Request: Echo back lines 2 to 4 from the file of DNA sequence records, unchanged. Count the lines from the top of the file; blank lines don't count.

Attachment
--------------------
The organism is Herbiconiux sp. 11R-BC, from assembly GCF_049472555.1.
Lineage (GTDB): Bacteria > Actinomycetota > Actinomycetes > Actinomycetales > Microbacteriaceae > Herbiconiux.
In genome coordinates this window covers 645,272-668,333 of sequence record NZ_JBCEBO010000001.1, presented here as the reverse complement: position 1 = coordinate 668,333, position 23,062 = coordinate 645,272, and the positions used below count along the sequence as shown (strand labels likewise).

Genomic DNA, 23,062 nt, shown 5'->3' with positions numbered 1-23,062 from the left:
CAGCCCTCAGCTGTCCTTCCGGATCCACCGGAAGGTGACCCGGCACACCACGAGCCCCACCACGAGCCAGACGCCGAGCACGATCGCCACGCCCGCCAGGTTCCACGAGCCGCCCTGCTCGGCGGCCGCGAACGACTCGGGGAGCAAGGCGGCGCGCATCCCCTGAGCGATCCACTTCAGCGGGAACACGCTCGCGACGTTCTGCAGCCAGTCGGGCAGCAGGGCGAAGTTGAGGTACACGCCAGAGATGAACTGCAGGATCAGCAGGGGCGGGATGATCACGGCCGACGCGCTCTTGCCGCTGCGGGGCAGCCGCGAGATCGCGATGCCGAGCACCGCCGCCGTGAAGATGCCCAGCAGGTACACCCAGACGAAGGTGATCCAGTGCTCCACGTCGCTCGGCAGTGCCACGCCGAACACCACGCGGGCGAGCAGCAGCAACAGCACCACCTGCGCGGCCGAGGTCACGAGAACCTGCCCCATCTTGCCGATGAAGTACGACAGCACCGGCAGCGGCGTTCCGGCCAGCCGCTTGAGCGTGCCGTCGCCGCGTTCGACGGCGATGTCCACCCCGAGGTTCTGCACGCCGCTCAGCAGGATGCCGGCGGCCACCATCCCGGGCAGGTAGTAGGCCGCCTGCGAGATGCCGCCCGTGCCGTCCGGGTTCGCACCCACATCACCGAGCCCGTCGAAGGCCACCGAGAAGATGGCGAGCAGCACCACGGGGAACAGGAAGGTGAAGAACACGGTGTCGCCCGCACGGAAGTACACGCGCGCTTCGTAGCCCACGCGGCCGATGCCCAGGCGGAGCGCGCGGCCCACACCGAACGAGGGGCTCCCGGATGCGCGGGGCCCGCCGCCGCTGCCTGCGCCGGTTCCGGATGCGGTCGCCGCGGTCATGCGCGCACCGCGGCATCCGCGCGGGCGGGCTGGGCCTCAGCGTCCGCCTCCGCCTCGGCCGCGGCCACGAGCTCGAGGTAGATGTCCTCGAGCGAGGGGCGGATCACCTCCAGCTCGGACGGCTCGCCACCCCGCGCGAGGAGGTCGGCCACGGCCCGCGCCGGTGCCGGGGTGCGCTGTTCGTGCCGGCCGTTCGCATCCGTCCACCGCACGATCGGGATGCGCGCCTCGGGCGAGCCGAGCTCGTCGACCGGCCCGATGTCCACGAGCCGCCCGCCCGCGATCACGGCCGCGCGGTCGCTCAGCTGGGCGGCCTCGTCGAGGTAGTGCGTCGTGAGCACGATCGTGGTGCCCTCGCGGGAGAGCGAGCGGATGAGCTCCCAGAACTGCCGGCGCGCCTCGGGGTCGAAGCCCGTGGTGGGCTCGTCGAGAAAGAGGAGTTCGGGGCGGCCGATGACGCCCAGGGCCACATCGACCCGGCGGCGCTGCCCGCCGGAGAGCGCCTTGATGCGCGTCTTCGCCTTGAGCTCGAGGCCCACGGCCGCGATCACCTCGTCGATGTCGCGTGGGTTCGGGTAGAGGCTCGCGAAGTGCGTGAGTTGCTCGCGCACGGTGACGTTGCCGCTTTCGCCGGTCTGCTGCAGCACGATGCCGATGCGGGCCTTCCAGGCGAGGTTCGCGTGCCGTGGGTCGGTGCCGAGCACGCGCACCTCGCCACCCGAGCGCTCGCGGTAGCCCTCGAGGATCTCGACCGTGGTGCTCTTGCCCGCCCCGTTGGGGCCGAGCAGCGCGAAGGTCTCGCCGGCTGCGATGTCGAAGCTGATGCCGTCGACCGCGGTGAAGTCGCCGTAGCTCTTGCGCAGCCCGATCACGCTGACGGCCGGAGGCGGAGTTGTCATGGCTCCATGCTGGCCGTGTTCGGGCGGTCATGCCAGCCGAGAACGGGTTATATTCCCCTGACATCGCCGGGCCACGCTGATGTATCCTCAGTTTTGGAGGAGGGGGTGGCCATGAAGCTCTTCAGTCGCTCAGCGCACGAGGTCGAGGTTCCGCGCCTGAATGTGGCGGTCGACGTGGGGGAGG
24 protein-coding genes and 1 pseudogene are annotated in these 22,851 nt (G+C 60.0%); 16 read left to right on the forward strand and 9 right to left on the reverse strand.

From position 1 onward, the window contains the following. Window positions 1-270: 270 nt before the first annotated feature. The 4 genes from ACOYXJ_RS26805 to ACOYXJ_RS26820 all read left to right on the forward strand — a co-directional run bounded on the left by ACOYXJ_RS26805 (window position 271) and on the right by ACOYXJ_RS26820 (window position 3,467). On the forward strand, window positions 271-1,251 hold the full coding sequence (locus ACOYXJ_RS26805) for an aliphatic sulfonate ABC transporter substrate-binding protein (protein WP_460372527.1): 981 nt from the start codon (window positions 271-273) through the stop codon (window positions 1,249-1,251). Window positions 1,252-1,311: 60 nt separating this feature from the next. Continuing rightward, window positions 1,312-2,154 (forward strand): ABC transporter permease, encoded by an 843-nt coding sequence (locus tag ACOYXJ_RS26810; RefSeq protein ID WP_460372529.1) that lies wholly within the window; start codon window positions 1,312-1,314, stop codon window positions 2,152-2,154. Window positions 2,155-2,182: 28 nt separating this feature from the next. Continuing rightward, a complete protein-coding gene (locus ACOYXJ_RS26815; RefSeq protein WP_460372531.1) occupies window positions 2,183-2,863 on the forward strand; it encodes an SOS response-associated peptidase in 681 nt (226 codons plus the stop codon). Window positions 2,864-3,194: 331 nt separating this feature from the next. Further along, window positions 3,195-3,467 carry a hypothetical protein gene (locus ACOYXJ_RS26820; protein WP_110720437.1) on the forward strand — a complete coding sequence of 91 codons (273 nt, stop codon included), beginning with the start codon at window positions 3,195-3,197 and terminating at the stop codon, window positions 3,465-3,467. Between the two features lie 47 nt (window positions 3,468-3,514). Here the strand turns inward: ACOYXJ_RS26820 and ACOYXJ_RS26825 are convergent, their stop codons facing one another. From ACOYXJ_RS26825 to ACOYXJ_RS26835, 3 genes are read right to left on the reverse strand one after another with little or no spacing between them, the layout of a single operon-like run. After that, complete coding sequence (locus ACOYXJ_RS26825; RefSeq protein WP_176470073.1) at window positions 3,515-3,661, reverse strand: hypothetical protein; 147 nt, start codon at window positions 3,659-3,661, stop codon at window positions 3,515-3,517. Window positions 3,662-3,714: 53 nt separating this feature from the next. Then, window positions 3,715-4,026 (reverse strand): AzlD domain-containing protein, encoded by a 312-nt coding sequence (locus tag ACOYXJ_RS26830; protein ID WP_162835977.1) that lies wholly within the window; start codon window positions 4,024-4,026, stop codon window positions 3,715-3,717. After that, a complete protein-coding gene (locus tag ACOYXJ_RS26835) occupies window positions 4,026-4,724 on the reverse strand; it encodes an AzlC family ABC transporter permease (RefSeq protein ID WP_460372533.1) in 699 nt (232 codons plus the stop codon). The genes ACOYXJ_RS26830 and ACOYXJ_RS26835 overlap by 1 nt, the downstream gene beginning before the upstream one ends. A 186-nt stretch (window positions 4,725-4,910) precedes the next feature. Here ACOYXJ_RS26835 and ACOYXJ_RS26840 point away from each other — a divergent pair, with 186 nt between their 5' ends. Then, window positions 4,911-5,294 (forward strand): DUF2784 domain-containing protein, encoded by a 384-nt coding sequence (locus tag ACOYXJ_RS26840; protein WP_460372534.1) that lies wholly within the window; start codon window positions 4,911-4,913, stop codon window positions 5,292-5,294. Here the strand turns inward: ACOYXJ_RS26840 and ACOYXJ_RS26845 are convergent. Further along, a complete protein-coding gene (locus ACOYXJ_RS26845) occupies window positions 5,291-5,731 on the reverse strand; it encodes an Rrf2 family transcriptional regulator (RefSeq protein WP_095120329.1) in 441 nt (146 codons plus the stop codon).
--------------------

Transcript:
Lineage (GTDB): Bacteria > Actinomycetota > Actinomycetes > Actinomycetales > Microbacteriaceae > Herbiconiux.
In genome coordinates this window covers 645,272-668,333 of sequence record NZ_JBCEBO010000001.1, presented here as the reverse complement: position 1 = coordinate 668,333, position 23,062 = coordinate 645,272, and the positions used below count along the sequence as shown (strand labels likewise).

Genomic DNA, 23,062 nt, shown 5'->3' with positions numbered 1-23,062 from the left: